Japan: A Modern Day Nation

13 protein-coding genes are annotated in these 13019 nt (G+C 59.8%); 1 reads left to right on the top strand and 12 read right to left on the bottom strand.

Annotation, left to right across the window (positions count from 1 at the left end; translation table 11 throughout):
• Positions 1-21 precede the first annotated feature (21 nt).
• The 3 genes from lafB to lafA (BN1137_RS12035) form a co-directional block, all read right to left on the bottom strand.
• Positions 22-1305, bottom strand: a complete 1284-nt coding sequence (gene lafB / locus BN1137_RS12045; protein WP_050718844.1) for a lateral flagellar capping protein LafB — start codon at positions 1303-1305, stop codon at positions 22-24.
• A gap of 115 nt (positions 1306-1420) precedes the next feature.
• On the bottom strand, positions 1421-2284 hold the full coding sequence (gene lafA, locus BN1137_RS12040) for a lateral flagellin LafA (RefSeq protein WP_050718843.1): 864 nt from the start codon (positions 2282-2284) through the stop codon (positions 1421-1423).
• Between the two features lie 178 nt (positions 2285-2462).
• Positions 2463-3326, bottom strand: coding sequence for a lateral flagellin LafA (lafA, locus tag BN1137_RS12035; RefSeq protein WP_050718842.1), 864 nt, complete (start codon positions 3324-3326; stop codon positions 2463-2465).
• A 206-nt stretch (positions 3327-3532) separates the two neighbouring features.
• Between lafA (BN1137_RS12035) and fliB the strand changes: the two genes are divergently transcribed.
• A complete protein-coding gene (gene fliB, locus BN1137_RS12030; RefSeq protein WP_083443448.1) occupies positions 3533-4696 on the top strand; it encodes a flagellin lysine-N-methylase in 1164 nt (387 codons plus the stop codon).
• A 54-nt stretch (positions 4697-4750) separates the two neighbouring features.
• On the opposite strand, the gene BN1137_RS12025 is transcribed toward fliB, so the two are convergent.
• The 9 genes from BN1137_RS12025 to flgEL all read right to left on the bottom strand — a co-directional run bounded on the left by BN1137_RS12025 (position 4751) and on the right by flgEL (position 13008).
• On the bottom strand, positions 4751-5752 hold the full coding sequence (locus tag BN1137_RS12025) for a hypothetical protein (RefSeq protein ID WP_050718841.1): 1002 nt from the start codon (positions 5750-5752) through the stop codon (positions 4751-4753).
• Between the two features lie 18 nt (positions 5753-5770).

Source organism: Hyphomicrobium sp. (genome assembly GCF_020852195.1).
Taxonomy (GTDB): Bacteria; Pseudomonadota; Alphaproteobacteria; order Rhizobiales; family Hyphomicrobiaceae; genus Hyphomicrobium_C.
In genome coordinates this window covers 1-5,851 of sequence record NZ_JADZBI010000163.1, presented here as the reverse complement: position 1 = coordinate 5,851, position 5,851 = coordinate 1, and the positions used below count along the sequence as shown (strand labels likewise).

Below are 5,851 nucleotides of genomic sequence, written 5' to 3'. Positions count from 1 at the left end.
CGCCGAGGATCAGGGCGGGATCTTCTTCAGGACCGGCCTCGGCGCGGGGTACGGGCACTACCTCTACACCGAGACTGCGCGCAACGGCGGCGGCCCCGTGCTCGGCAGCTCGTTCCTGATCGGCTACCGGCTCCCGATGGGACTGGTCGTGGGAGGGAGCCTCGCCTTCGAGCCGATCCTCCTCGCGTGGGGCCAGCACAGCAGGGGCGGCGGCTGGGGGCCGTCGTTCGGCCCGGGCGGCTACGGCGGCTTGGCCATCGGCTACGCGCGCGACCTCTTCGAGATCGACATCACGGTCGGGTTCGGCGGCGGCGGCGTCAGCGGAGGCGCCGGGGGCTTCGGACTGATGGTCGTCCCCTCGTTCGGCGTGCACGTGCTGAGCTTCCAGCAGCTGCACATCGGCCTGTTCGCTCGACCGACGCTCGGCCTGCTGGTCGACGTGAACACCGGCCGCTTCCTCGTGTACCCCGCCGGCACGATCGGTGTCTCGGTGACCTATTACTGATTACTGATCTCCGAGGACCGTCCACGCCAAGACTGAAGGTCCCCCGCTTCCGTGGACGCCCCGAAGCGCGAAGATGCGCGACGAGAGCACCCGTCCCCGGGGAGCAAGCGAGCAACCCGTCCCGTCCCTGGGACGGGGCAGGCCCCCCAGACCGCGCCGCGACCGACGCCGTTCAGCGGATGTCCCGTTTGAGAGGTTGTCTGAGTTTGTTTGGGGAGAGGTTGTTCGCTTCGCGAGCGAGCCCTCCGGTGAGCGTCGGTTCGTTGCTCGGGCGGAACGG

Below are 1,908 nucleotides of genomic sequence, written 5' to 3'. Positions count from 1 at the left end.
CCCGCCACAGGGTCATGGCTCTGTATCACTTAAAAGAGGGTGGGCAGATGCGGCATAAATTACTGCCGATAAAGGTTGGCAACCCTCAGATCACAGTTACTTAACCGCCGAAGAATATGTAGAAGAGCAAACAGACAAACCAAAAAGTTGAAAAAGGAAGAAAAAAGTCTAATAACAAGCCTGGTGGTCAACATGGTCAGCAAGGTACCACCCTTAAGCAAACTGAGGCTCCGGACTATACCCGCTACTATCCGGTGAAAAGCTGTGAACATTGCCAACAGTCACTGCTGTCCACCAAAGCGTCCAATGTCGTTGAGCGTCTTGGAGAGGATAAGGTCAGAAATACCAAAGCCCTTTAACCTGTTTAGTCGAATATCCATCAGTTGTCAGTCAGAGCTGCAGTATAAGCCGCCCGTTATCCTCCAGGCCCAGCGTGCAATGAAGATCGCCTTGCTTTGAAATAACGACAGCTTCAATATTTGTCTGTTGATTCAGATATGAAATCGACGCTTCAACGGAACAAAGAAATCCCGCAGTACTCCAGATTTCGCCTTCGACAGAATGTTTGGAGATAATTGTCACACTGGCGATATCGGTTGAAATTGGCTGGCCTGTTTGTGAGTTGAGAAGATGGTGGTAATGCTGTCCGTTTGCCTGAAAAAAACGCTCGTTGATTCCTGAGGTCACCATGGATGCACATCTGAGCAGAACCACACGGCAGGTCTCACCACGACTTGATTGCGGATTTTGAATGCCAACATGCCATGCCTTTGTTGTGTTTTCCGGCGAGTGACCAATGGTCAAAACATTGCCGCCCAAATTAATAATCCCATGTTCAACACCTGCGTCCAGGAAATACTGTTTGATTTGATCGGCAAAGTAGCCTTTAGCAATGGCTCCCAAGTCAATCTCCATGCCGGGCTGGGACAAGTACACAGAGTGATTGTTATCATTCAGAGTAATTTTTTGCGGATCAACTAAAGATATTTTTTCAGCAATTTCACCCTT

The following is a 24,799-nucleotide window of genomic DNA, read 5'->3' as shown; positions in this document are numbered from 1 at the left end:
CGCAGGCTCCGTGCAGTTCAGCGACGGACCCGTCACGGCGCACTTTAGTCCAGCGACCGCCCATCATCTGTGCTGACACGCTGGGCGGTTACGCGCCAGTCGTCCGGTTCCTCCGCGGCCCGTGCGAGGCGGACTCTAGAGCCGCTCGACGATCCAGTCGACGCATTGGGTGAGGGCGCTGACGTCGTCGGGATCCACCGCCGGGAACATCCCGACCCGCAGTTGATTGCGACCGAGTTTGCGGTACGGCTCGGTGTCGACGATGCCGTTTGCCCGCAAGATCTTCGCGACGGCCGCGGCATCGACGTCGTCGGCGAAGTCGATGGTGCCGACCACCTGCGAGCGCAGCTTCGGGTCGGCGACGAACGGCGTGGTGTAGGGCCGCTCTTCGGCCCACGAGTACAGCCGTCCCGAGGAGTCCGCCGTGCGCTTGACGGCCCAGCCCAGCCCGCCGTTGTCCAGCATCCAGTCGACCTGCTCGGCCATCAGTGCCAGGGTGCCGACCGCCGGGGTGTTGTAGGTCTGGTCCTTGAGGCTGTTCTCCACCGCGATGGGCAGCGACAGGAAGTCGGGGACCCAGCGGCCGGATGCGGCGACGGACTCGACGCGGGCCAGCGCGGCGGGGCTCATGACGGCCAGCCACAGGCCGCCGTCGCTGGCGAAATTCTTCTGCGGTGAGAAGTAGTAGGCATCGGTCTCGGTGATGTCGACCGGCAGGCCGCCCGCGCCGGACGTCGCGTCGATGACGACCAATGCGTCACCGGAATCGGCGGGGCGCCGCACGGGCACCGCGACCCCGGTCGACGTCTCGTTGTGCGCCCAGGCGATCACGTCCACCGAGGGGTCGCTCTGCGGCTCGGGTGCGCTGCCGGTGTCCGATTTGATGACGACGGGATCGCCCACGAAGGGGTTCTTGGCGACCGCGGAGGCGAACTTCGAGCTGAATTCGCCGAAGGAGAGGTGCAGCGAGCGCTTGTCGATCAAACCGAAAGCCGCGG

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Japan is an excellent example of a modern nation. “By identifying the modern as a cluster of related principles rather than as merely a period, we are able to trace its occurrence in different periods in different national or cultural settings” (Goto-Jones, 7). The idea of what is culture and what is modern can be subjective. Time and setting are merely measurements showcasing a particular in relation to everything else. Although Goto-Jones is critical of what it means to be “modern,” reasons supporting his opinion on whether Japan is modern or not can be given by looking at some of the changes Japan has made; observations of the dynamic and stagnant in Japan’s past and present. By comparing and contrasting through history the government, technology/knowledge, tradition and culture of Japan, it is to be seen as why Japan is a prime example of a modern nation within the 21st century. These characters, joined together old and new, will present a rendition for the modernity and culture of Japan. Japan’s government has been ever-changing during the periods of variable great renditions that occurred in the past two centuries. As part of Japan’s modern identity, the governments of its history of been the result of continuous change to come. A big push in the continuing change came about when Commodore Perry arrived in 1853, bringing about western influence. The Tokugawa bakufu ruled Japan from about 1600 to 1868 (Goto-Jones, 24). This government involved a hierarchy which included a social ranking from high to low; the samurai, farmers, artisans, and merchants (Goto-Jones, 30). This was the last feudal Japanese Government. When Emperor Komei died in 1867, his son Emperor Meiji, took the throne. Following his take to throne sparked the... ... middle of paper ... ... growth. Japan has been continuously adapting its identity to adjust to a changing world. Japans modernization may have been influenced from the west, but it has grasped its own unique take. Japan created their own standard of modern. Through this, they have establish an identity. Goto-Jones, C. (2009). Modern japan. New York, NT: Oxford University Press Inc. Craig, A. (2009). Civilization and Enlightenment: The early thought of Fukuzawa yukichi . (1st ed.). Cambridge, MA: Harvard University Press. Kang, H. (2005). Under the black umbrella: Voices from colonial Korea, 1910-1945. Ithaca, NY: Cornell University Press. McCormack, G. (2001). The emptiness of japanese affluence (japan in the modern world). Armonk, NY: M E Sharpe Inc. Bary , C. (2006). Sources of japanese tradition, abridged: Part 2. (vol. 2 ed.). New York, NY: Columbia University Press.

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